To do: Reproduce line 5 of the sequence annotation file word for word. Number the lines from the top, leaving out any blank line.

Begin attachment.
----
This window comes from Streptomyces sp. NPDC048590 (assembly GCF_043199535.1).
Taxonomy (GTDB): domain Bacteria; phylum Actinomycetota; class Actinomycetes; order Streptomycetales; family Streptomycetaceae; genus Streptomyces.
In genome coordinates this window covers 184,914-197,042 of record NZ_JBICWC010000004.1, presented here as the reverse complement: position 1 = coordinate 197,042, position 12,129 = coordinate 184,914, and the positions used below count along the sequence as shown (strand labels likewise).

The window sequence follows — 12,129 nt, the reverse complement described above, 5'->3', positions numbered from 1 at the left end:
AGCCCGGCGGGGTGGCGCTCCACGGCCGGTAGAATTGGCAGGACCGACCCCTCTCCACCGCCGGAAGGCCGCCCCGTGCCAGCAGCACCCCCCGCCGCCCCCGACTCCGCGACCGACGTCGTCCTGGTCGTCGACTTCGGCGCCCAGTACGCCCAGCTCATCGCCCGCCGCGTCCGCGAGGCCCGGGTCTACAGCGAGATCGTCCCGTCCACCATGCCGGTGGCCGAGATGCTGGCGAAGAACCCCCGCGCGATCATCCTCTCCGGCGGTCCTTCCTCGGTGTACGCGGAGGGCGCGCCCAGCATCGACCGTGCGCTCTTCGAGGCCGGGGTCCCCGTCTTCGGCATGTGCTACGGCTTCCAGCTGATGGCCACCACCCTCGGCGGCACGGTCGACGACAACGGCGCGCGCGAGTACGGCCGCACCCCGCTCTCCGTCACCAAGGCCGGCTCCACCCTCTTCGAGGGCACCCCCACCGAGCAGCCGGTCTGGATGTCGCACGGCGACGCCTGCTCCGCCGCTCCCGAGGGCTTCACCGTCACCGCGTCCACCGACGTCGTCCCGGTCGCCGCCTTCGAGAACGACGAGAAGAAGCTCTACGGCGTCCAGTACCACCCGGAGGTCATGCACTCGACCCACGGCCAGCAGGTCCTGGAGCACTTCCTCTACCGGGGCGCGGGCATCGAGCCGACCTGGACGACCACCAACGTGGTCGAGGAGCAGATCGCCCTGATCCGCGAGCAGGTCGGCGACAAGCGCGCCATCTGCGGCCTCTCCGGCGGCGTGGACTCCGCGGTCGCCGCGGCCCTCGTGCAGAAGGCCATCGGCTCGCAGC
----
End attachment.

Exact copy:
AGCCCGGCGGGGTGGCGCTCCACGGCCGGTAGAATTGGCAGGACCGACCCCTCTCCACCGCCGGAAGGCCGCCCCGTGCCAGCAGCACCCCCCGCCGCCCCCGACTCCGCGACCGACGTCGTCCTGGTCGTCGACTTCGGCGCCCAGTACGCCCAGCTCATCGCCCGCCGCGTCCGCGAGGCCCGGGTCTACAGCGAGATCGTCCCGTCCACCATGCCGGTGGCCGAGATGCTGGCGAAGAACCCCCGCGCGATCATCCTCTCCGGCGGTCCTTCCTCGGTGTACGCGGAGGGCGCGCCCAGCATCGACCGTGCGCTCTTCGAGGCCGGGGTCCCCGTCTTCGGCATGTGCTACGGCTTCCAGCTGATGGCCACCACCCTCGGCGGCACGGTCGACGACAACGGCGCGCGCGAGTACGGCCGCACCCCGCTCTCCGTCACCAAGGCCGGCTCCACCCTCTTCGAGGGCACCCCCACCGAGCAGCCGGTCTGGATGTCGCACGGCGACGCCTGCTCCGCCGCTCCCGAGGGCTTCACCGTCACCGCGTCCACCGACGTCGTCCCGGTCGCCGCCTTCGAGAACGACGAGAAGAAGCTCTACGGCGTCCAGTACCACCCGGAGGTCATGCACTCGACCCACGGCCAGCAGGTCCTGGAGCACTTCCTCTACCGGGGCGCGGGCATCGAGCCGACCTGGACGACCACCAACGTGGTCGAGGAGCAGATCGCCCTGATCCGCGAGCAGGTCGGCGACAAGCGCGCCATCTGCGGCCTCTCCGGCGGCGTGGACTCCGCGGTCGCCGCGGCCCTCGTGCAGAAGGCCATCGGCTCGCAGC